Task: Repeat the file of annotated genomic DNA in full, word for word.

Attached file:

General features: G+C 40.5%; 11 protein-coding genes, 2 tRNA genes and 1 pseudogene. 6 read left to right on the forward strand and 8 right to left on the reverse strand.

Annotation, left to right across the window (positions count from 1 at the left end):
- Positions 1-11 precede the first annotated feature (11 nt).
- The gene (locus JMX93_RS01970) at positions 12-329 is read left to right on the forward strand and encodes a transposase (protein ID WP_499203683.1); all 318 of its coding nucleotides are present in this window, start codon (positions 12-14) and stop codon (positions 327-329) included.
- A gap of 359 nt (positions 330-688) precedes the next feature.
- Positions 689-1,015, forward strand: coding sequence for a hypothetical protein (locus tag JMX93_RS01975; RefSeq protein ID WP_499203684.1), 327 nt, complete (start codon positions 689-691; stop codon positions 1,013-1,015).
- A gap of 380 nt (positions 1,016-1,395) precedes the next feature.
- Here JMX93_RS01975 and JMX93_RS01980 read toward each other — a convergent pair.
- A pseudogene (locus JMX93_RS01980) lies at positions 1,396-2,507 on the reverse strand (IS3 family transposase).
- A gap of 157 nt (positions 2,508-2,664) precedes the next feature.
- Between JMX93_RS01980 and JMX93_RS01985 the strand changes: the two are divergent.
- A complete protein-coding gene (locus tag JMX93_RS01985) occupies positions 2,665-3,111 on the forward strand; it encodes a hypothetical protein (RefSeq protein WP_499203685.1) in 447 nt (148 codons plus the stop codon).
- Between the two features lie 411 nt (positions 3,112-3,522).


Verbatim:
General features: G+C 40.5%; 11 protein-coding genes, 2 tRNA genes and 1 pseudogene. 6 read left to right on the forward strand and 8 right to left on the reverse strand.

Annotation, left to right across the window (positions count from 1 at the left end):
- Positions 1-11 precede the first annotated feature (11 nt).
- The gene (locus JMX93_RS01970) at positions 12-329 is read left to right on the forward strand and encodes a transposase (protein ID WP_499203683.1); all 318 of its coding nucleotides are present in this window, start codon (positions 12-14) and stop codon (positions 327-329) included.
- A gap of 359 nt (positions 330-688) precedes the next feature.
- Positions 689-1,015, forward strand: coding sequence for a hypothetical protein (locus tag JMX93_RS01975; RefSeq protein ID WP_499203684.1), 327 nt, complete (start codon positions 689-691; stop codon positions 1,013-1,015).
- A gap of 380 nt (positions 1,016-1,395) precedes the next feature.
- Here JMX93_RS01975 and JMX93_RS01980 read toward each other — a convergent pair.
- A pseudogene (locus JMX93_RS01980) lies at positions 1,396-2,507 on the reverse strand (IS3 family transposase).
- A gap of 157 nt (positions 2,508-2,664) precedes the next feature.
- Between JMX93_RS01980 and JMX93_RS01985 the strand changes: the two are divergent.
- A complete protein-coding gene (locus tag JMX93_RS01985) occupies positions 2,665-3,111 on the forward strand; it encodes a hypothetical protein (RefSeq protein WP_499203685.1) in 447 nt (148 codons plus the stop codon).
- Between the two features lie 411 nt (positions 3,112-3,522).